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Freakonomics: Better education through improved eyesight

Chinese school children during lessons at a classroom in Hefei, east China's Anhui province on September 20, 2010.

Bob Moon: The strain on budgets is squeezing education spending. And that's bound to put a premium
on innovative -- or, shall we say, cheap -- fixes to teaching problems. Stephen Dubner, from Freakonomics,
always has his eyes open for these sorts of solutions. Today, he's sharpening his focus on a surprisingly simple solution to an education problem in China.


Stephen Dubner: Gansu province, about 1,000 miles west of Beijing, is mostly rural and very, very poor. So, for a kid growing up there, a good education is important.

Here's an eighth-grade teacher in Gansu named Long Qingyi.

Long Qingyi: Sometimes I have to call the students up to the blackboard in order to read. And other times, I just have to walk over to the students myself to give them extra attention.

As classroom problems go, this is as basic as they get: It's tough to learn if you can't see the chalkboard. An estimated 10 percent of primary school students in the developing world need eyeglasses. But an academic study in Gansu found that, of students who need glasses, only 2 percent had them.

Albert Park: Well, I think that was obvious when we visited schools.

That's Albert Park, an economist at Oxford. He and Paul Glewwe, an economist at the University of Minnesota, set out to fix what seemed like a pretty straightforward problem.

Park: We explain that we are going to provide them with free eyeglasses, and then we have to, of course, get the permission of their parents and get their own agreement to participate in our program and to accept the glasses.

Park and Glewwe were going to hand out eyeglasses to 1,500 students. Each pair cost just $10 to make -- and, because the researchers had grant money to work with, the glasses were totally free for the kids. But it wasn't just a goodwill mission; it was also an educational experiment. Park and Glewwe set up a control group of another 1,000 students nearby. After one school year, the kids with glasses had learned 25 to 50 percent more than the control group. There was just one wrinkle: A lot of kids who needed glasses wouldn't take them.

Park: We actually were pretty surprised.

Four hundred and sixty-two families turned down free glasses for their children. Why? It's hard to say exactly. Some parents thought that glasses might make their kids' eyes weaker, which most optometrists say is a myth. Others might have been wary of a handout from Western academics. And then there's the old "four eyes" stigma. Regardless, Park and Glewwe learned something interesting. Here was an education reform that was simple, cheap, and it worked. It was also unusual because -- instead of addressing the supply side of education, as most education reform does -- this addressed the demand side.

Park: I think that a lot of the people going around trying to think how can we improve education and learning tend to focus on how we can improve schools, and teachers, or textbooks, etc. This problem is a little bit different, because it's really about the behavior of students and their parents.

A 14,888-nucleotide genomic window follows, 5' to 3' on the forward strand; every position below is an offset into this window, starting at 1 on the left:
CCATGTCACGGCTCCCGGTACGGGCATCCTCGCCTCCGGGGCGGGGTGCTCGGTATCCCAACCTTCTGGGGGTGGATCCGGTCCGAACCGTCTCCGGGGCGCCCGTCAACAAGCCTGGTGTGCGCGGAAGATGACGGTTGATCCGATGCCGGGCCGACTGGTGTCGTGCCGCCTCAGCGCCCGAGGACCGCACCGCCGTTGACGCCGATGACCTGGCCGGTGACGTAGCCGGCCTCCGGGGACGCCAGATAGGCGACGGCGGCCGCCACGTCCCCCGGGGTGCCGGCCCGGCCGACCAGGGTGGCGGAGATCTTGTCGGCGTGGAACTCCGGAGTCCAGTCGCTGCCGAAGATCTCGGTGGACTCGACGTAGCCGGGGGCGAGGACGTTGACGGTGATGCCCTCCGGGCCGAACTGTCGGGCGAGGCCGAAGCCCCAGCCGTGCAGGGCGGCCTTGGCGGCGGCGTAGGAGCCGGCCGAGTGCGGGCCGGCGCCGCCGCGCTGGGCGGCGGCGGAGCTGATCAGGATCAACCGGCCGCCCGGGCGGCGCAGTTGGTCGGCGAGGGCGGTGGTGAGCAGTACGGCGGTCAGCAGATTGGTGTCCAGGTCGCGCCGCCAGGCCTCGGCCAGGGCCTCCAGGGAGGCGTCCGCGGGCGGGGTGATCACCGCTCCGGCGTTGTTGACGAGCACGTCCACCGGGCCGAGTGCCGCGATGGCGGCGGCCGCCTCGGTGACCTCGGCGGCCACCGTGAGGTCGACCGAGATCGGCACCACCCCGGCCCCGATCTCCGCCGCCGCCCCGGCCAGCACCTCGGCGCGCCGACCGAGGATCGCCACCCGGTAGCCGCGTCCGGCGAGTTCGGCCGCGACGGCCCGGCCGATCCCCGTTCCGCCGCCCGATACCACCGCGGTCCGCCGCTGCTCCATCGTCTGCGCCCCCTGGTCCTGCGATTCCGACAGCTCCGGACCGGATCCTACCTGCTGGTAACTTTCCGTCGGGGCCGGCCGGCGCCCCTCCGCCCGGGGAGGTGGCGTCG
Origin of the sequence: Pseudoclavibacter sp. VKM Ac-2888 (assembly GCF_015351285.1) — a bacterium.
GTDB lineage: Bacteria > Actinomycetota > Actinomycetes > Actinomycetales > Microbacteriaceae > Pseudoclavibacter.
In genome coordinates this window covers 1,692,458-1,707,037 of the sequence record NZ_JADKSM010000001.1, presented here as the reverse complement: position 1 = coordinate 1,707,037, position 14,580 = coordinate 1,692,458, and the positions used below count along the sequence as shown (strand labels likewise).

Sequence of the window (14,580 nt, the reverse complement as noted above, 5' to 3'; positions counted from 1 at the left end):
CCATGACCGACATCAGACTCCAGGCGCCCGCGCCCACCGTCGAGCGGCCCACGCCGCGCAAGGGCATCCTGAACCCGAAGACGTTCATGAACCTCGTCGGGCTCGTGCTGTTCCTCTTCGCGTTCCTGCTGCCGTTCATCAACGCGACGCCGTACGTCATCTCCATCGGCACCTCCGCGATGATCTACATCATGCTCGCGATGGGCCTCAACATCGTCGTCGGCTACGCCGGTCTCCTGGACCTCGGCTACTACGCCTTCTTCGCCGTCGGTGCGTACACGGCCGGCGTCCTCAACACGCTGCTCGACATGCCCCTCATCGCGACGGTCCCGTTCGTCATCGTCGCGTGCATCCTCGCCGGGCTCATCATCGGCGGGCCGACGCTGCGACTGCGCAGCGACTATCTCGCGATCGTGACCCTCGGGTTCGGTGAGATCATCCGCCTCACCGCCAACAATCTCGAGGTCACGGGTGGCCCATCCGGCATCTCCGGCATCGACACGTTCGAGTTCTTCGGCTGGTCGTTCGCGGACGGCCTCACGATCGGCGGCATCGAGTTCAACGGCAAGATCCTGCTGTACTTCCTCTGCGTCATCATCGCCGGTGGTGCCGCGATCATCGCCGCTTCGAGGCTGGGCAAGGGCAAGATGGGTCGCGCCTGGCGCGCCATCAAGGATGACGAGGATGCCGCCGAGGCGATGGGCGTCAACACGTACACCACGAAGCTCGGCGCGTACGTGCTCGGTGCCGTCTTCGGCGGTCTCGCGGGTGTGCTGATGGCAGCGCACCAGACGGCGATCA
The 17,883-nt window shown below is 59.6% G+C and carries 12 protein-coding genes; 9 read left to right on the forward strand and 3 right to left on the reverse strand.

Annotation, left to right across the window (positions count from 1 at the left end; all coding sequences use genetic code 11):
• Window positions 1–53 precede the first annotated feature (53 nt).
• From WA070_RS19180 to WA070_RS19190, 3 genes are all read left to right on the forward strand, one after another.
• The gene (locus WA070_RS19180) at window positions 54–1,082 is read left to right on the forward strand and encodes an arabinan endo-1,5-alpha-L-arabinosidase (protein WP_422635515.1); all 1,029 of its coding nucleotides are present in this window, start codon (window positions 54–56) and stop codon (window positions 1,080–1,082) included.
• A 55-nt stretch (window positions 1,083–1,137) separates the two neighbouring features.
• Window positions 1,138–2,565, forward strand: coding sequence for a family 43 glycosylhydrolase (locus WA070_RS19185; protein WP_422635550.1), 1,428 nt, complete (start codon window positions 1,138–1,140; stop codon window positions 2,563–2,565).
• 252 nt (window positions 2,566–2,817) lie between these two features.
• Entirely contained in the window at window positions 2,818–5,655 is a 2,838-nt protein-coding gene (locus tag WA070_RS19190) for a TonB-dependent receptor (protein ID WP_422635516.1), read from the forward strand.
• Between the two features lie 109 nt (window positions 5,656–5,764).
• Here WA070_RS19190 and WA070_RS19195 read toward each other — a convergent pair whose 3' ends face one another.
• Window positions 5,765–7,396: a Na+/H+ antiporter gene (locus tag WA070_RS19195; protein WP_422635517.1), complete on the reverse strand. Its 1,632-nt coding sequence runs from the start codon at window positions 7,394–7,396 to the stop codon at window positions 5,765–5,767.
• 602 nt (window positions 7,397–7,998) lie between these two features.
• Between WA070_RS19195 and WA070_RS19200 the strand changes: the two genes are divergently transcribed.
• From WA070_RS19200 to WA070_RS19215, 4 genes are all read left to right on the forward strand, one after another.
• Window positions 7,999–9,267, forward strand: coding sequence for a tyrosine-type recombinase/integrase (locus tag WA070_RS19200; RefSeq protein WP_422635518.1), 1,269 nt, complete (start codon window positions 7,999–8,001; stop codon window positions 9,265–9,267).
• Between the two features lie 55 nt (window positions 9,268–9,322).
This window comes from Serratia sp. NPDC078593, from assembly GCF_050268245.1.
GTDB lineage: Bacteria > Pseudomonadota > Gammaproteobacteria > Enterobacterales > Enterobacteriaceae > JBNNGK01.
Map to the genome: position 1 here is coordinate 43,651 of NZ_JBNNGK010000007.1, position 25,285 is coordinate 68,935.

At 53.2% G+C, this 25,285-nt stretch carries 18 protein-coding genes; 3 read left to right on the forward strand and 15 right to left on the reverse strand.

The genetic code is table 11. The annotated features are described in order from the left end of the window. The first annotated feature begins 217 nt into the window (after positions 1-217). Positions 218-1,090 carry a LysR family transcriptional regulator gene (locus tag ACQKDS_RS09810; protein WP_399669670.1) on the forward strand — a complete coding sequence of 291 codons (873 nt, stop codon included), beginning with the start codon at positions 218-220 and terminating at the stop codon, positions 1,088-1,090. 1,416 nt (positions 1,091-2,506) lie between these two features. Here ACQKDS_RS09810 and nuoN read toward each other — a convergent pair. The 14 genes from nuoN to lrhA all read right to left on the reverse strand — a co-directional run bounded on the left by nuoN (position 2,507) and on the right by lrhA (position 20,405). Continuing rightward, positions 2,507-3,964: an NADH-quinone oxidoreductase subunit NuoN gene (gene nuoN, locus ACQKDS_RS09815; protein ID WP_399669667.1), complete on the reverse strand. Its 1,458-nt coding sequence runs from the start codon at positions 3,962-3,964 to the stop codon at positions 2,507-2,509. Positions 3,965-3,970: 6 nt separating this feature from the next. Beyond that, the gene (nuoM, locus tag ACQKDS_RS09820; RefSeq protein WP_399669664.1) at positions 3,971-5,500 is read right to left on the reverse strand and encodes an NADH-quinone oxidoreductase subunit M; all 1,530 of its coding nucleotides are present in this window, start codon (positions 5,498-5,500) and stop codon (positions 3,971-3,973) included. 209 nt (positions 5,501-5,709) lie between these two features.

Park thinks more families would have accepted the glasses if the researchers had better explained the program, if they had cultivated demand. So how do you make having four eyes cool?

Harvey Moscot: In America, eyeglasses are the coolest thing you can put on your face right now.

He would say that. That's Harvey Moscot, an optometrist and president of a New York eyewear institution called Moscot. Every year, Moscot sells about 300 pairs of vanity glasses -- with clear plastic lenses -- for around $225 a pop. In the industry, they're called "planos." According to one estimate, some four million Americans wear planos everyday. Not to see better; just to look better. I asked Moscot why there's such a difference in eyeglass culture between the U.S. and Gansu Province.

Moscot: Famous Chinese icons probably are not wearing their glasses like they are in America. From any hip-hop star to any idol of a sports star that wears them influences children's perception of eyeglasses.

You hear that Chinese celebrities? Please, put on some eyeglasses. Hey, I wear mine every day.

I'm Stephen Dubner for Marketplace.

Moon: Stephen Dubner is our Freakonomics correspondent. There's a weekly Freakonomics Radio podcast you can subscribe to on iTunes. Dubner will be back here two weeks from today.

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I think I can tell you why these families would not accept the glasses. Pride. In traveling around China for a month in '96, I found them to be almost contemptuous of Westerners. You are a foreigner, and by national edict. I have many stories too lengthy to elaborate on here to substansiate that suspicion.

Interesting story, and a whole lot of bang for buck. I like it.

The researchers state that 10% of primary students in developing nations have undiagnosed vision loss and need glasses. Lions Clubs across the world, including many American communities (but particularly in low income areas) find this is true everywhere. These children get late educational starts and eventually get left behind. Some studies have shown that American prisons are filled with criminals who can't read (illiterate) and have undiagnosed near-point vision loss. In our Dallas community we annually provide vision screenings, and FREE eye glasses to thousands of young people. A small price, a major return on investment. Additionally, we collect, clean, grade and distribute tens of thousands of pairs of used glasses worldwide annually.

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